Young people in Singapore are, by and large, very good at maths. The city state ranked first globally for secondary school maths and science results in a May OECD survey, just a month after the “Cheryl’s birthday” Singaporean maths problem – originally posed to the nation’s junior maths-whizzes – went virtual across the world.
Singaporeans’ number-crunching abilities aren’t only winning them plaudits in the classroom, they are helping to produce prime candidates for graduate jobs in financial services at a time when the government is encouraging more local people to enter the sector. But as finance jobs in Singapore become more client-centric and less process-driven, numeracy is only one of the key skills needed to forge a successful finance career there.
Children in Singapore, encouraged by parents, teachers and sometimes personal tutors, often excel at maths from a young age, says Weili Chiu, Singapore chairman of Iron Mountain Capital and a former maths tutor. “Local textbooks challenge them to think and solve difficult questions, even at primary school.”
Maths is compulsory until the final “A-level” school-leaving exams, so when budding Singaporean banking professionals enter university they typically come equipped with the numeracy skills needed to excel in finance-related degrees, says Dr Lee Hon Sing, deputy head of finance at the National University of Singapore’s Business School. “A good understanding of maths is integral to a finance education because much of the study concerns the quantification and valuation of cash flows,” he says. “Students also study risk – which involves statistics and probability theory – and arbitrage and hedging, which use calculus to model the rate of price changes.”
Foot in the door of finance
Lee says Singaporean finance graduates often use their mastery of maths to help clinch their first junior banking job. “Employers in Singapore regard numeracy as highly important – many financial-industry job interviews require a computer numeracy test, with a large number of maths questions posed in a limited time. Some job interview questions involve simple numerical calculations or case studies that require working with financial ratios to arrive at returns and break-even statistics.”
Numeracy is also a vital ingredient for longer-term career success in finance, says Lee. And Singapore’s traditionally strong academic base in maths has played its part in helping the country become a global banking hub, whose 197,000-strong finance workforce is now roughly 70% localised. “The more numerate you are, the more financial instruments you can work with – not just stocks, but bonds, derivatives and credit default swaps – and you can even structure new products,” explains Lee. “As the finance industry further develops in Singapore, financial instruments will only get more complex and demand for numeracy will only get higher.”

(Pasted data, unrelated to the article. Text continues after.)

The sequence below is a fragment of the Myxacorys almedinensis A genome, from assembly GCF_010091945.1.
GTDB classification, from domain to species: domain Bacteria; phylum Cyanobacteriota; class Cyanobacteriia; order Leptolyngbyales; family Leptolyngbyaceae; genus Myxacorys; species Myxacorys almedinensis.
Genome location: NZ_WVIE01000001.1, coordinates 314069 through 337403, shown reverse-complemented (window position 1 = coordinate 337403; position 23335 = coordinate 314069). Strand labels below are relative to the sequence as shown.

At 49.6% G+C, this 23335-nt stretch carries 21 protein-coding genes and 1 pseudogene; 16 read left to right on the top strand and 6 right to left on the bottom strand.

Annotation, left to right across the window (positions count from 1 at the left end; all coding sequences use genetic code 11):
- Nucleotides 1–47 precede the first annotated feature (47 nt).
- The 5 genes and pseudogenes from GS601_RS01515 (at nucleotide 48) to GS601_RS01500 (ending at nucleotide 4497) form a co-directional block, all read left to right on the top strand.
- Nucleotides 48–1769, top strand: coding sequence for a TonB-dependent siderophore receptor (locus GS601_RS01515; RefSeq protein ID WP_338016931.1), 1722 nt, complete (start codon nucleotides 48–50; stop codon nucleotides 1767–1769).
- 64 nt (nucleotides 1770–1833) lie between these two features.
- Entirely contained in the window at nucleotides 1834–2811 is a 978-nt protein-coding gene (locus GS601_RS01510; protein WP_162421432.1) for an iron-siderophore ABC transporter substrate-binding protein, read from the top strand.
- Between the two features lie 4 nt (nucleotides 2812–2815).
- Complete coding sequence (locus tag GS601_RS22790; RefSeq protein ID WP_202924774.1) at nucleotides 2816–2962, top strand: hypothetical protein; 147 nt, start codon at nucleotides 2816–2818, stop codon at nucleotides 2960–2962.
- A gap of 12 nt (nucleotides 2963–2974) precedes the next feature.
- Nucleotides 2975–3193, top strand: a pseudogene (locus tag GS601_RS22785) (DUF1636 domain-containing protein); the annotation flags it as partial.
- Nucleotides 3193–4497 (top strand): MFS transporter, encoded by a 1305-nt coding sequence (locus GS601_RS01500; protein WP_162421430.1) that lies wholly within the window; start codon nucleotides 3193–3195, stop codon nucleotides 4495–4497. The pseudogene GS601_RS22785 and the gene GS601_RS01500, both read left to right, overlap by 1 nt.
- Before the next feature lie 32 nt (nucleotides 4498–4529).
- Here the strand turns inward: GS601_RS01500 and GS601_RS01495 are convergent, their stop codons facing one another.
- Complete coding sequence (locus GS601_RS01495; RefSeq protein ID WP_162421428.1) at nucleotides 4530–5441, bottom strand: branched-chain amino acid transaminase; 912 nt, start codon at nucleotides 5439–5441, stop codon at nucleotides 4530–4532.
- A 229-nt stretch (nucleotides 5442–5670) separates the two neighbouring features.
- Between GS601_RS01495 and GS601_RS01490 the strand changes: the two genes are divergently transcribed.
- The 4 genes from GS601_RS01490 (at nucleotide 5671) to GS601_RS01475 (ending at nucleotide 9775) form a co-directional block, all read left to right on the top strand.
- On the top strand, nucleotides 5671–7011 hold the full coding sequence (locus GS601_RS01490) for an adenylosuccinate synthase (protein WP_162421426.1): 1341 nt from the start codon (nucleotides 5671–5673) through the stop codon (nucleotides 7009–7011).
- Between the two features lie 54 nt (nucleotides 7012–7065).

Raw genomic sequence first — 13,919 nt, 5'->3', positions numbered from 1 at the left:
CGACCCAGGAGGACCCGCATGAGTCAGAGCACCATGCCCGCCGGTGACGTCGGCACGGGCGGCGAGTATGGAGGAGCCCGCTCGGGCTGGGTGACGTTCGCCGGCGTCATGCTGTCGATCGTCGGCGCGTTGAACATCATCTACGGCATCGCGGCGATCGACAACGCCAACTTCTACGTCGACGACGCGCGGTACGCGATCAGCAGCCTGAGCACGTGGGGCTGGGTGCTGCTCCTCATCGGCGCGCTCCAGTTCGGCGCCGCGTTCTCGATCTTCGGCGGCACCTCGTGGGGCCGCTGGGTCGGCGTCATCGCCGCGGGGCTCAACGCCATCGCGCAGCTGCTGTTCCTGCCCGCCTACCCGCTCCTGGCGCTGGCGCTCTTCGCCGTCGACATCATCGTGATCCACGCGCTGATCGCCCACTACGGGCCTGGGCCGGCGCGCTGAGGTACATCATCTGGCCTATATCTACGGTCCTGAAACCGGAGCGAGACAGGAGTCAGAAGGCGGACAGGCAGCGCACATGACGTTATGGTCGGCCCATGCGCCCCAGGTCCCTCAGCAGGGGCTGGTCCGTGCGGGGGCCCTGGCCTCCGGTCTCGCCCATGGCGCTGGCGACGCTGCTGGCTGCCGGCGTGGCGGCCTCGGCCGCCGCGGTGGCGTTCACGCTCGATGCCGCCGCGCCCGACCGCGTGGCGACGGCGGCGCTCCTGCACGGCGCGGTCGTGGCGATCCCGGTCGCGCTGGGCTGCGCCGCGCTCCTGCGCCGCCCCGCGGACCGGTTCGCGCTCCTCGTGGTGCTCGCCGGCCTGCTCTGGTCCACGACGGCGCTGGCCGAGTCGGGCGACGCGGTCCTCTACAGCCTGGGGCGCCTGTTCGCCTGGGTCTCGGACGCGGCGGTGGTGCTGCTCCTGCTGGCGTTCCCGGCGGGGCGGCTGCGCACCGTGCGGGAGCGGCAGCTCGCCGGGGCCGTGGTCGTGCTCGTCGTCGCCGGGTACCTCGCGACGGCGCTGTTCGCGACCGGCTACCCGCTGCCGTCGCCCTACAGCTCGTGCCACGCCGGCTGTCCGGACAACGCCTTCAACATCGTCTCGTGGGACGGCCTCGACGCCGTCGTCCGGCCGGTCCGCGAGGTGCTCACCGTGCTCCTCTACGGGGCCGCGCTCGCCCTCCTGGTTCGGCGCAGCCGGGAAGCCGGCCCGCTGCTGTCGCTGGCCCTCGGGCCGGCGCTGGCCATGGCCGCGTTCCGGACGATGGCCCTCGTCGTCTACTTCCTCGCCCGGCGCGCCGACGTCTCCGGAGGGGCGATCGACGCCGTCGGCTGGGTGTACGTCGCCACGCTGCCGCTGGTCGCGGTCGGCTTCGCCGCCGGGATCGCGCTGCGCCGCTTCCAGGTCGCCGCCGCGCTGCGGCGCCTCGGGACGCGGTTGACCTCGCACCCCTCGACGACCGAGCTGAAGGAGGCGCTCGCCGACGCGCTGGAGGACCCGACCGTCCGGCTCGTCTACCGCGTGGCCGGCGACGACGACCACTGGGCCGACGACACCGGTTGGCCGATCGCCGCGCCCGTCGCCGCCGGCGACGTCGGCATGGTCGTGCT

Not all you need
Mathematical prowess isn’t the only skill becoming more important to building a financial career in Singapore as the island nation sheds its reputation as a mere hub for back-office roles and experiences a boom in sales and relationship-management jobs in retail, corporate and private banking.
“This means the industry in Singapore is now demanding more of candidates – they need not just a grounding in maths and finance, but also traits like communication skills, inquisitiveness and the ability to work with different types of customers,” says Gary Lai, managing director for Southeast Asia at recruitment firm Charterhouse Partnership in Singapore. “Fresh graduates in Singapore shouldn’t neglect their soft skills because, like maths, they are becoming more important to moving up the ranks as more banking jobs here involve dealing with external customers.”
“Financial services in Singapore is maturing now and becoming more client-driven,” adds Daniel Chia, a former quant with a maths degree from Cambridge University who now runs Singapore fintech company Call Levels. “Maths is increasingly crucial to many jobs, but recently I’ve also noticed more emphasis on teamworking – and this is starting to filter down into the education system here, with more project-based work,” says Chai.
Lee from NUS agrees: “We’ve incorporated group projects into our courses that mimic industry work. The ability to work in teams is more crucial now in finance because deals are getting bigger, more due diligence is needed and projects require more teamwork to complete.”
Singaporean financial professionals also need a good dollop of business savviness. “Mathematical models help you analyse financial instruments, but you must have good business sense to make good decisions – maths is not the only skill developed in our finance education and not the only quality that employers look at.”